To en­sure con­tent can en­gage with a wider au­di­ence, de­vel­op­ers need to be mind­ful of ac­ces­si­bil­ity and web stan­dards. “Web animation should al­ways be used to pro­gres­sively en­hance the ex­pe­ri­ence,” ar­gues Grant. He sug­gests de­scrib­ing an­i­ma­tions and an­i­mated GIFs in text so they can be un­der­stood by screen reader-users, and avoid­ing too much blink­ing or flash­ing so they re­main suit­able for view­ers with pho­to­sen­si­tive epilepsy.

An­i­made co-founder James Cham­bers agrees that ac­ces­si­bil­ity should be built in from the start: “Ba­sics like pro­vid­ing alt tags on im­ages – an­i­mated GIF or oth­er­wise – should be a base­line.”

He also points out that for vec­tor animation, us­ing in­line SVGs can dras­ti­cally im­prove ac­ces­si­bil­ity. Sim­ply put, an SVG is a XML-based vec­tor im­age for­mat for twodi­men­sional graphics that sup­ports in­ter­ac­tiv­ity and animation. “From an ac­ces­si­bil­ity stand­point, in­line SVGs con­tain more in­for­ma­tion when com­pared to a blank <can­vas> tag, and can there­fore be bet­ter in­ter­preted by the browser,” he ex­plains.

For animation-heavy sites, Cham­bers sug­gests com­bin­ing SVG with thought­ful use of ARIA la­belling. Out of the box, screen read­ers work with reg­u­lar HTML, but adding ARIA can pro­vide screen

reader users with more con­text and greater in­ter­ac­tiv­ity with con­tent. Yet ARIA has no ef­fect on how el­e­ments are dis­played or be­have in browsers – it is meant only to act as an ex­tra de­scrip­tive layer. An in­cred­i­bly useful tool for web de­vel­op­ers.

Knowl­edge and in­tu­ition

So why have GIFs be­come so pop­u­lar? For many de­sign­ers, they of­fer a new out­let for cre­ative ex­pres­sion. “I think it’s partly be­cause the core au­di­ence for GIFs is younger, [clients] are more in­ter­ested in con­tent that is a bit off-beat,” says Cur­ran. “For what­ever rea­son, brands seem more open to al­low­ing cre­ators to be more cre­ative with GIFs than they would be with more con­ven­tional “As the core au­di­ence for GIFs is younger, clients are more in­ter­ested in con­tent that is a bit off-beat” con­tent. Be­cause GIFs are smaller projects with gen­er­ally smaller bud­gets, it’s less of a risk for brands to use this for­mat to try some­thing dif­fer­ent.”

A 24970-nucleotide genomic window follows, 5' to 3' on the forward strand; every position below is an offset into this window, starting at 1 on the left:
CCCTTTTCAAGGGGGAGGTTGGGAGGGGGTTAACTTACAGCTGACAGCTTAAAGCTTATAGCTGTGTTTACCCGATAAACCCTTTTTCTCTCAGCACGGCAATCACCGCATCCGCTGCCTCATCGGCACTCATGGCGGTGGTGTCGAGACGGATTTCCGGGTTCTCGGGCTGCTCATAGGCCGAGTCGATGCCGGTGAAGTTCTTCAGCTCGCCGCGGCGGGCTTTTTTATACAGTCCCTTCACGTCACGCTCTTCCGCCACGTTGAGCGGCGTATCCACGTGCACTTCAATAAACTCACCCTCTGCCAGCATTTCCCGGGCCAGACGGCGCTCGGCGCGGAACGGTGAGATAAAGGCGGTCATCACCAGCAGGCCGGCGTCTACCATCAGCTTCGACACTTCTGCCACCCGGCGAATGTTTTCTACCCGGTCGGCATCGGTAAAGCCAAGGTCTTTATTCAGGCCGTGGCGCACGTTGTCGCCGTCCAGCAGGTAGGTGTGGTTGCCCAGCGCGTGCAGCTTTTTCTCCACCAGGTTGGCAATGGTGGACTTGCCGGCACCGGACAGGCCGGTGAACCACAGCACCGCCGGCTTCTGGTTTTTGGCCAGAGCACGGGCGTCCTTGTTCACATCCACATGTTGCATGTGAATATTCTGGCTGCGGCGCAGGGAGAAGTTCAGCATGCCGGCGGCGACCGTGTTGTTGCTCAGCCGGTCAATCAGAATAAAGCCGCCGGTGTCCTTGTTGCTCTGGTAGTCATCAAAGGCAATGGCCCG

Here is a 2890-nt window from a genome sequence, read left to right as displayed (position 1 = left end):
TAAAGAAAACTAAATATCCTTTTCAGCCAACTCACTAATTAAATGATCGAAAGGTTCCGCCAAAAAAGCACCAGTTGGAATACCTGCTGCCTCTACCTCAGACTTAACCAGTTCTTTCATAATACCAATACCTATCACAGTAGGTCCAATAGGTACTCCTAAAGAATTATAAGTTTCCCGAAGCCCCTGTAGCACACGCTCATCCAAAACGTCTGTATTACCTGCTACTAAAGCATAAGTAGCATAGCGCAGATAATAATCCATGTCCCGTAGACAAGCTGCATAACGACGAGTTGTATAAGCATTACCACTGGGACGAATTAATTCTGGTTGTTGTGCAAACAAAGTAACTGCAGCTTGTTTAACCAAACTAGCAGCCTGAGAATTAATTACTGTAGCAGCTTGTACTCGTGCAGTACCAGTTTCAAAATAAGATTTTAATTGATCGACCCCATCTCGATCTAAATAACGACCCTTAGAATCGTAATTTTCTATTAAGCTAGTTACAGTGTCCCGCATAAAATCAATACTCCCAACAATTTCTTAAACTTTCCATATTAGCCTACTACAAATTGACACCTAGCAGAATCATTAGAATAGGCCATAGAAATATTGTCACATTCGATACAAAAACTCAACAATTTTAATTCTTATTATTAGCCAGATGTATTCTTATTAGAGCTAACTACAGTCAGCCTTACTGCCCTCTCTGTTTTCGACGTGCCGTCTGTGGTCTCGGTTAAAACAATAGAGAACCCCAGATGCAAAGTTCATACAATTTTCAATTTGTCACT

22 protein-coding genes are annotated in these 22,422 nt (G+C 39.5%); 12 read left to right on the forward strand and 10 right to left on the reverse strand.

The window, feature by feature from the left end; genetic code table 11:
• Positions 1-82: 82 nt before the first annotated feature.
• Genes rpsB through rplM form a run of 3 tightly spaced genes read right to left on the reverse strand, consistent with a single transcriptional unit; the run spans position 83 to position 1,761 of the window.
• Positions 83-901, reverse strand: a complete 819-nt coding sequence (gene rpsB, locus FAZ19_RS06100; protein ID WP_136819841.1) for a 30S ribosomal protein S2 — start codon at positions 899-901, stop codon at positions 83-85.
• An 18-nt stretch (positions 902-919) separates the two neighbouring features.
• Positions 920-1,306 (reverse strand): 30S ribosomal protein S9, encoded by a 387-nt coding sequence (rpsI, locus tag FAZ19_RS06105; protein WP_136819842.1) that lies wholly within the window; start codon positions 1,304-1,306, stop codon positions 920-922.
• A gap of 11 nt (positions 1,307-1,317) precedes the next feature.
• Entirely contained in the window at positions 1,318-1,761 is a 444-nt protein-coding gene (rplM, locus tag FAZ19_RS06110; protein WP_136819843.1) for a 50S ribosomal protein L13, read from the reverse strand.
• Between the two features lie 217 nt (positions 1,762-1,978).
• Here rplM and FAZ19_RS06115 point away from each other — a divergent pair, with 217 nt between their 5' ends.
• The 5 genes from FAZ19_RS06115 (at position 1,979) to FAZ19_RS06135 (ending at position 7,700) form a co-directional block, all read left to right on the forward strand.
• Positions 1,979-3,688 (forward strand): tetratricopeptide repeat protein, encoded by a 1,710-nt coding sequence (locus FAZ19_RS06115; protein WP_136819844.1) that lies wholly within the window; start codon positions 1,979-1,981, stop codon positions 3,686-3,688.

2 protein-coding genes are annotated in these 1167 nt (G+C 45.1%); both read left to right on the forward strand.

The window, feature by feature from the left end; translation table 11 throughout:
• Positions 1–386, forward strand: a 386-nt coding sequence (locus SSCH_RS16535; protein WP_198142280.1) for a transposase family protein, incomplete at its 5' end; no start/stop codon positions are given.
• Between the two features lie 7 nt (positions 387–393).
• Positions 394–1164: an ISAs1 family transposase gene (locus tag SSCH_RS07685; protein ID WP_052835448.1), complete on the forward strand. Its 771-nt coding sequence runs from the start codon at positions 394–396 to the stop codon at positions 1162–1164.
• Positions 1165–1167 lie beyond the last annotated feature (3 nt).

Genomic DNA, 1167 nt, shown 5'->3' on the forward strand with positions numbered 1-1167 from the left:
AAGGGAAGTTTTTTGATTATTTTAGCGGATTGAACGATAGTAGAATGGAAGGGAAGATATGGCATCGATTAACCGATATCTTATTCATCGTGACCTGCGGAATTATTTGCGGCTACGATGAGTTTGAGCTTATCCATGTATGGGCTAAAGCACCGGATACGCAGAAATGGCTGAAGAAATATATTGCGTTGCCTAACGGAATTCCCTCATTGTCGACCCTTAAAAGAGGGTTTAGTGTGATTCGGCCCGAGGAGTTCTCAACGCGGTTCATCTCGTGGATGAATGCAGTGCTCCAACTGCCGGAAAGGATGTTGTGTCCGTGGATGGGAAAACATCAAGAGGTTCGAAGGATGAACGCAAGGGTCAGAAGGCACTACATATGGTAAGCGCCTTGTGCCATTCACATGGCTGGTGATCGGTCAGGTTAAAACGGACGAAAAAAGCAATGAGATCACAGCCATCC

Por­teus agrees: “It’s all about making the most of the flex­i­bil­ity of the dig­i­tal medium. Tra­di­tional il­lus­tra­tions are great, but GIFs can be re­ally en­gag­ing, fun and clever. For me, the most en­gag­ing GIFs are the ones that loop seam­lessly and in­fin­itely, with a lot of move­ment and play­ful­ness.”

As for what makes a great GIF, in­tu­ition has some­thing to do with it. “It’s about hav­ing an un­der­stand­ing of ba­sic animation prin­ci­ples, a sense of rhythm, and be­ing able to think of an idea,” con­cludes Cur­ran. “I’m still learn­ing all of those things my­self af­ter over 10 years of an­i­mat­ing!”

These lively and en­er­getic GIFs were in­spired by the Rio Olympics. Fiasco teamed a vi­brant colour palette with quick, flashy frame speeds, and ex­per­i­mented with a type­face that would be leg­i­ble at dif­fer­ent sizes

For its pop­u­lar Olym­pops GIFs, An­i­made re­placed Olympic ath­letes with awk­ward bal­loons with felt-tip faces

Fiasco De­sign


Play­ground Paris Valentin Adam built his ‘silly and crazy’ port­fo­lio by cre­at­ing a GIF a day for a month

SlimJim James Cur­ran – aka SlimJim Stu­dios – cre­ates play­ful GIFs that have pro­pelled him to a giddy level of pop­u­lar­ity

Com­mer­cial clients Ellen Por­teus was brought on board for Quant­cast’s re­design. This loop­ing GIF sat in­side the big data com­pany’s new logo

Ellen Por­teus With a back­ground in graphic de­sign, Por­teus’ pat­terned, sur­real GIFs have won her a slew of high-pro­file com­mer­cial clients